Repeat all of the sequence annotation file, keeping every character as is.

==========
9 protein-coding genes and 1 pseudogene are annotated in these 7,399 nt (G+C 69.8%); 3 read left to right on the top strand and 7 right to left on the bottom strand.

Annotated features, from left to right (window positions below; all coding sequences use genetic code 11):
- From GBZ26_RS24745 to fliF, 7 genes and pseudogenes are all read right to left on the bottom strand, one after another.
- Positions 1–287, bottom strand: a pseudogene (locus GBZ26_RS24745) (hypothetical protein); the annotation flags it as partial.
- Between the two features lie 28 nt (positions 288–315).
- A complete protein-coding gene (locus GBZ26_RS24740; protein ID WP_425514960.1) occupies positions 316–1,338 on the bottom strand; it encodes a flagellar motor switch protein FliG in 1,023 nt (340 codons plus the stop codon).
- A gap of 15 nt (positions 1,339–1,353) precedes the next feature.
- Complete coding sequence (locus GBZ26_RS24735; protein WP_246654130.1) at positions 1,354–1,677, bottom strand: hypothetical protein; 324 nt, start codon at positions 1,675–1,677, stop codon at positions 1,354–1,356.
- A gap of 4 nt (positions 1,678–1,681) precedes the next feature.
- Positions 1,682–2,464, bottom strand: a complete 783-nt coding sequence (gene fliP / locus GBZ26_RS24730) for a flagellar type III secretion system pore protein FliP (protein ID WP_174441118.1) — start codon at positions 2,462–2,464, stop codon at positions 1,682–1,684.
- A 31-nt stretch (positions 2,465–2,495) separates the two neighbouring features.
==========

9 protein-coding genes and 1 pseudogene are annotated in these 7,399 nt (G+C 69.8%); 3 read left to right on the top strand and 7 right to left on the bottom strand.

Annotated features, from left to right (window positions below; all coding sequences use genetic code 11):
- From GBZ26_RS24745 to fliF, 7 genes and pseudogenes are all read right to left on the bottom strand, one after another.
- Positions 1–287, bottom strand: a pseudogene (locus GBZ26_RS24745) (hypothetical protein); the annotation flags it as partial.
- Between the two features lie 28 nt (positions 288–315).
- A complete protein-coding gene (locus GBZ26_RS24740; protein ID WP_425514960.1) occupies positions 316–1,338 on the bottom strand; it encodes a flagellar motor switch protein FliG in 1,023 nt (340 codons plus the stop codon).
- A gap of 15 nt (positions 1,339–1,353) precedes the next feature.
- Complete coding sequence (locus GBZ26_RS24735; protein WP_246654130.1) at positions 1,354–1,677, bottom strand: hypothetical protein; 324 nt, start codon at positions 1,675–1,677, stop codon at positions 1,354–1,356.
- A gap of 4 nt (positions 1,678–1,681) precedes the next feature.
- Positions 1,682–2,464, bottom strand: a complete 783-nt coding sequence (gene fliP / locus GBZ26_RS24730) for a flagellar type III secretion system pore protein FliP (protein ID WP_174441118.1) — start codon at positions 2,462–2,464, stop codon at positions 1,682–1,684.
- A 31-nt stretch (positions 2,465–2,495) separates the two neighbouring features.